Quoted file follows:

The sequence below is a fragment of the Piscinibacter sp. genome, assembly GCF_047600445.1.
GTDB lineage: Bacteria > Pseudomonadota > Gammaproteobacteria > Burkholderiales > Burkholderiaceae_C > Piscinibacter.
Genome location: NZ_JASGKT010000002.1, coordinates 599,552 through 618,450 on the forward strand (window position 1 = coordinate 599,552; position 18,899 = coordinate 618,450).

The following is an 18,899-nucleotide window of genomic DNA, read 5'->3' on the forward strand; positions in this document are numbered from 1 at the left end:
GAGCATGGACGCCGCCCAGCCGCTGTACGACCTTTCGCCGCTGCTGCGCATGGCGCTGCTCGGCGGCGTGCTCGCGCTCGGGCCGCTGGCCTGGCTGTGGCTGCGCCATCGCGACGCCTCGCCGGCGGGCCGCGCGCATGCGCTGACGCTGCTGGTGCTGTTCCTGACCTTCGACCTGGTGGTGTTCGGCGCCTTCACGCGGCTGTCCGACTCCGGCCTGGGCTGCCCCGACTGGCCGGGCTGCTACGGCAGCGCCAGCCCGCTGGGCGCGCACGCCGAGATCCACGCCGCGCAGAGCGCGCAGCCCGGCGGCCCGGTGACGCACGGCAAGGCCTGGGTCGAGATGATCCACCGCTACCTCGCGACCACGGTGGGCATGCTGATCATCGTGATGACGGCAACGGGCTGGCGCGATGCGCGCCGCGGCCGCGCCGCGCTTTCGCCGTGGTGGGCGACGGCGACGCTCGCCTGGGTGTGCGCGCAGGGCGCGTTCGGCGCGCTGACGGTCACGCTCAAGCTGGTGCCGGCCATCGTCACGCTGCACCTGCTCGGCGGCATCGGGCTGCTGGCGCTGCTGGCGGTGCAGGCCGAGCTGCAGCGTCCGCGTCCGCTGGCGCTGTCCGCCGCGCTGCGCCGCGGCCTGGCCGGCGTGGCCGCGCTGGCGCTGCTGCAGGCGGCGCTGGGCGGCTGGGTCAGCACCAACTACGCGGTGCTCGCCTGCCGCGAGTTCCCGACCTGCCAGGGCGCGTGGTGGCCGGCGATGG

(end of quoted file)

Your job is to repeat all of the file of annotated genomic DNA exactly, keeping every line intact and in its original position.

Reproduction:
The sequence below is a fragment of the Piscinibacter sp. genome, assembly GCF_047600445.1.
GTDB lineage: Bacteria > Pseudomonadota > Gammaproteobacteria > Burkholderiales > Burkholderiaceae_C > Piscinibacter.
Genome location: NZ_JASGKT010000002.1, coordinates 599,552 through 618,450 on the forward strand (window position 1 = coordinate 599,552; position 18,899 = coordinate 618,450).

The following is an 18,899-nucleotide window of genomic DNA, read 5'->3' on the forward strand; positions in this document are numbered from 1 at the left end:
GAGCATGGACGCCGCCCAGCCGCTGTACGACCTTTCGCCGCTGCTGCGCATGGCGCTGCTCGGCGGCGTGCTCGCGCTCGGGCCGCTGGCCTGGCTGTGGCTGCGCCATCGCGACGCCTCGCCGGCGGGCCGCGCGCATGCGCTGACGCTGCTGGTGCTGTTCCTGACCTTCGACCTGGTGGTGTTCGGCGCCTTCACGCGGCTGTCCGACTCCGGCCTGGGCTGCCCCGACTGGCCGGGCTGCTACGGCAGCGCCAGCCCGCTGGGCGCGCACGCCGAGATCCACGCCGCGCAGAGCGCGCAGCCCGGCGGCCCGGTGACGCACGGCAAGGCCTGGGTCGAGATGATCCACCGCTACCTCGCGACCACGGTGGGCATGCTGATCATCGTGATGACGGCAACGGGCTGGCGCGATGCGCGCCGCGGCCGCGCCGCGCTTTCGCCGTGGTGGGCGACGGCGACGCTCGCCTGGGTGTGCGCGCAGGGCGCGTTCGGCGCGCTGACGGTCACGCTCAAGCTGGTGCCGGCCATCGTCACGCTGCACCTGCTCGGCGGCATCGGGCTGCTGGCGCTGCTGGCGGTGCAGGCCGAGCTGCAGCGTCCGCGTCCGCTGGCGCTGTCCGCCGCGCTGCGCCGCGGCCTGGCCGGCGTGGCCGCGCTGGCGCTGCTGCAGGCGGCGCTGGGCGGCTGGGTCAGCACCAACTACGCGGTGCTCGCCTGCCGCGAGTTCCCGACCTGCCAGGGCGCGTGGTGGCCGGCGATGG